Street Fighter IV: The Ties that Bind Review



For a franchise that’s been around for so long and has been so influential, Street Fighter deserves better than this shoddy adaptation.


Just like the second entry in the series did back in 1992, Street Fighter IV revolutionized the fighting game genre providing an experience that felt old and new at the same time. But if there’s something anyone can complain about is that its insipid arcade mode doesn’t explain a lot about the popular characters and their motivations for fighting in the streets. As a way of bridging the gap, Capcom released Street Fighter IV: The Ties that Bind, an anime movie that follows the wide array of characters, but the erratic animation, confusing story and the fact that this film is non-canonical makes it hard to recommend.

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Without revealing too much, here’s a summary of the story. There are strange energy discharges coming out of the Amazon and Cammy believes that evil organization Shadaloo is behind this. At the same time, members of Interpol, Chun-Li and Guile are investigating the disappearance of martial artists around the world and they also believe Shadaloo is somewhat involved. Nevertheless, leader of S.I.N. Seth is the one experimenting in the Amazon because he wants to collect data from the most powerful fighters to power up a bio-weapon known as BLECE, but to do so, he needs the perfect test subject: Ryu. So to locate the Japanese fighter, Seth sends special agent Crimson Viper to spy on Ken and Sakura.

The way in which the plot’s presented is both chaotic and confusing, mainly because this movie has the difficult job of telling the story of several characters and explaining what happened after Street Fighter II. This movie’s constantly jumping between characters and there’s not a lot of background explaining who they are. On top of that, the animation gets the job done, but it isn’t extraordinary by any measure and the combination of 2D and 3D visuals looks artificial. Finally, the Japanese voice acting sounds good and appropriate, so the that’s definitely the best version to watch.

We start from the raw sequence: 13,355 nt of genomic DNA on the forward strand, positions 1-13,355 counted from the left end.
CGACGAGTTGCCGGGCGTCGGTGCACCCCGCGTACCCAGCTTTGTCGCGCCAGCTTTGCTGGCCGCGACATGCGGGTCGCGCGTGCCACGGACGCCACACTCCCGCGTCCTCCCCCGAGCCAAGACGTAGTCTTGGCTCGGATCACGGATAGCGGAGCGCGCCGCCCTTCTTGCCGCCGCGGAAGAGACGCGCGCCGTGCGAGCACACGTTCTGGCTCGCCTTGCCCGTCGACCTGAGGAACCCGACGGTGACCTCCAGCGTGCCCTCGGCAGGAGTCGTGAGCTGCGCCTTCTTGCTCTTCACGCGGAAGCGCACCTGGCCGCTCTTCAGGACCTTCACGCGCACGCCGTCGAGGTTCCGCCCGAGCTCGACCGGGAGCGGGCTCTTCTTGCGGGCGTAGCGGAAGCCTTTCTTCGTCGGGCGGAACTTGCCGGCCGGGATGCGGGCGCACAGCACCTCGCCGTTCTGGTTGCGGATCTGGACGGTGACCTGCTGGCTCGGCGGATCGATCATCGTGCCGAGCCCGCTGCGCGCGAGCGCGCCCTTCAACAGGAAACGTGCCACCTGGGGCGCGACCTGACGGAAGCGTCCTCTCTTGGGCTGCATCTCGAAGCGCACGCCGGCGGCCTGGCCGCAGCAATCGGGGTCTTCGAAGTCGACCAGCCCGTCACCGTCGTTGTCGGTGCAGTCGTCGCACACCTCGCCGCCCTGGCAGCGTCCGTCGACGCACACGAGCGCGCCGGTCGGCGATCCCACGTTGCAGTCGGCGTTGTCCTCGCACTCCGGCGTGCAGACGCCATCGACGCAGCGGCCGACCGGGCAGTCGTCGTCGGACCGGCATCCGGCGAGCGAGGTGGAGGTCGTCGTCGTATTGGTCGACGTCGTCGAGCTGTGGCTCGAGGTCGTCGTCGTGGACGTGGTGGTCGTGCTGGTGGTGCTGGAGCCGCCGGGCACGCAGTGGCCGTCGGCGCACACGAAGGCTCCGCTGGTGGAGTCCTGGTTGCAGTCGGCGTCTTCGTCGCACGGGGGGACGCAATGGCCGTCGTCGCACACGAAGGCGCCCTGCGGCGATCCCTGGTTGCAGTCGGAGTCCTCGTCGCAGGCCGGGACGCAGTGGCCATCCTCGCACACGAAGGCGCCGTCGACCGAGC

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Originally, The Ties that Bind came out as part of the Collector’s Edition of Street Fighter IV for the PlayStation 3, Xbox 360 and PC and was later re-released in the Street Fighter 25th Anniversary – Collector’s Set. But even with its problems, I don’t understand why this movie couldn’t be part of the game, since it could have shed more lights in the stories of some of the main characters. Maybe it was lack of space in the disc, maybe it was because Street Fighter IV had its own animated shorts in the arcade mode or maybe Capcom wasn’t sure about the quality of The Ties that Bind, but I would have preferred to see something like this as part of the game.

Street Fighter IV: The Ties that Bind is a movie that you can totally do without because, in the end, it doesn’t explain that much about the iconic characters and it doesn’t provide a lot of background about the fourth game in the series. For a franchise that’s been around for so long and has been so influential, Street Fighter deserves better than this shoddy adaptation.